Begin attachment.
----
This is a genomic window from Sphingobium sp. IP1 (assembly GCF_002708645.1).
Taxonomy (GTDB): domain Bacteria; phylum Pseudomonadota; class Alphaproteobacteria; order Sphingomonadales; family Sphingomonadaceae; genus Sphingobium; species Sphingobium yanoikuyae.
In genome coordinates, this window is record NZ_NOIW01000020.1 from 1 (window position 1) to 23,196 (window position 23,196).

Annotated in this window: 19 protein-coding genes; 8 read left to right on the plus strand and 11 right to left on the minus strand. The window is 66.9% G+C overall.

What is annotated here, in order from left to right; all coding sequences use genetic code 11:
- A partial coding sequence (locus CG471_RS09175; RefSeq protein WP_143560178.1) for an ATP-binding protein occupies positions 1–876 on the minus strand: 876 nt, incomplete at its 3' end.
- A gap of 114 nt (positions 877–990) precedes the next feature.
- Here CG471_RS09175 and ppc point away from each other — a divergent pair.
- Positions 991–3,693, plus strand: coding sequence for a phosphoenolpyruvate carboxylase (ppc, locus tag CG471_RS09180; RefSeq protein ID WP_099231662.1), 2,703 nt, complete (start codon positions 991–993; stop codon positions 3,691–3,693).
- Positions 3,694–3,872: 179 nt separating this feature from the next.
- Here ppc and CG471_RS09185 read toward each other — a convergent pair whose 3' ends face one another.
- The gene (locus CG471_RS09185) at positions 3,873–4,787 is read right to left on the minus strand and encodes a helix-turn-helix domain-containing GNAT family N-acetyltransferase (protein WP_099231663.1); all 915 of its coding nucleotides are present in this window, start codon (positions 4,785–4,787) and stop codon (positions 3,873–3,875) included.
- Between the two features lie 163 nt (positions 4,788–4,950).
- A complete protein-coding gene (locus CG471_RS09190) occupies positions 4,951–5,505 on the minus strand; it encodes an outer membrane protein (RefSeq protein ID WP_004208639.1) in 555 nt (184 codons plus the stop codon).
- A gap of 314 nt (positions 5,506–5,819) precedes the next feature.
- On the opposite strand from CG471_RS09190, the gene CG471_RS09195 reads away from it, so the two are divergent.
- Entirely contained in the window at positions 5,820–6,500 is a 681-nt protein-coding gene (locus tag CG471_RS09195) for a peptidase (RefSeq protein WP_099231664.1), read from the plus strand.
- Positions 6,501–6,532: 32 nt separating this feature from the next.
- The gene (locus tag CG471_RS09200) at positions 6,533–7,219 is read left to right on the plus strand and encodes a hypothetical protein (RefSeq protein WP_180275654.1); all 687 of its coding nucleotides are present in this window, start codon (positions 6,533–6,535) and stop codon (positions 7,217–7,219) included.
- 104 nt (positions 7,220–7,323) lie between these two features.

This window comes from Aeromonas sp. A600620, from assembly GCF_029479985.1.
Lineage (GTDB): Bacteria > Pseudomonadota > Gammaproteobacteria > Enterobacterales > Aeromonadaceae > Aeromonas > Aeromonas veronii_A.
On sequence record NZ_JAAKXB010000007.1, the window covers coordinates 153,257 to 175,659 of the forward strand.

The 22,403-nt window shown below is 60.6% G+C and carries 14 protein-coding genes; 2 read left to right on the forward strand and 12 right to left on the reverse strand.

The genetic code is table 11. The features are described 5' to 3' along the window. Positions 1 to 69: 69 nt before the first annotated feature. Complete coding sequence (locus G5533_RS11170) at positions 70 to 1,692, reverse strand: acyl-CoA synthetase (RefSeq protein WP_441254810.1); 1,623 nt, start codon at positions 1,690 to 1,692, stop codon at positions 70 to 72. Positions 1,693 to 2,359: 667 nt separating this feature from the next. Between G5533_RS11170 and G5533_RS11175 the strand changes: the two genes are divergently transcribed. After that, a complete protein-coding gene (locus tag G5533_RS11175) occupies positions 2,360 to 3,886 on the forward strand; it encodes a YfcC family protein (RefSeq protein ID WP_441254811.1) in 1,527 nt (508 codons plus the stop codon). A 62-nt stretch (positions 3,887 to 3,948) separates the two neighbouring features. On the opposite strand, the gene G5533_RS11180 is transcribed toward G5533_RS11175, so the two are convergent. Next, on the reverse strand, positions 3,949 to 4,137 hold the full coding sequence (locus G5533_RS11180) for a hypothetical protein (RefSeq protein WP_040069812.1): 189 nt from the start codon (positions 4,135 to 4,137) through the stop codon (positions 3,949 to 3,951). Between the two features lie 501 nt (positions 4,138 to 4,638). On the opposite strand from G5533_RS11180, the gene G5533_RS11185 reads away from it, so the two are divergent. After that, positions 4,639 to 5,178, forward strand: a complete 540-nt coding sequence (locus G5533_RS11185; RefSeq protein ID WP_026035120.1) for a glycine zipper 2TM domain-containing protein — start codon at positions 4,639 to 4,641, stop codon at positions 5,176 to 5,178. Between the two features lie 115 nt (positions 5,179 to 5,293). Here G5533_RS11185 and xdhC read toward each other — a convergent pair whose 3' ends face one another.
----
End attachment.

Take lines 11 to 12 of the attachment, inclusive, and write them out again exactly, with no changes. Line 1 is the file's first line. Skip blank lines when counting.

- Here ppc and CG471_RS09185 read toward each other — a convergent pair whose 3' ends face one another.
- The gene (locus CG471_RS09185) at positions 3,873–4,787 is read right to left on the minus strand and encodes a helix-turn-helix domain-containing GNAT family N-acetyltransferase (protein WP_099231663.1); all 915 of its coding nucleotides are present in this window, start codon (positions 4,785–4,787) and stop codon (positions 3,873–3,875) included.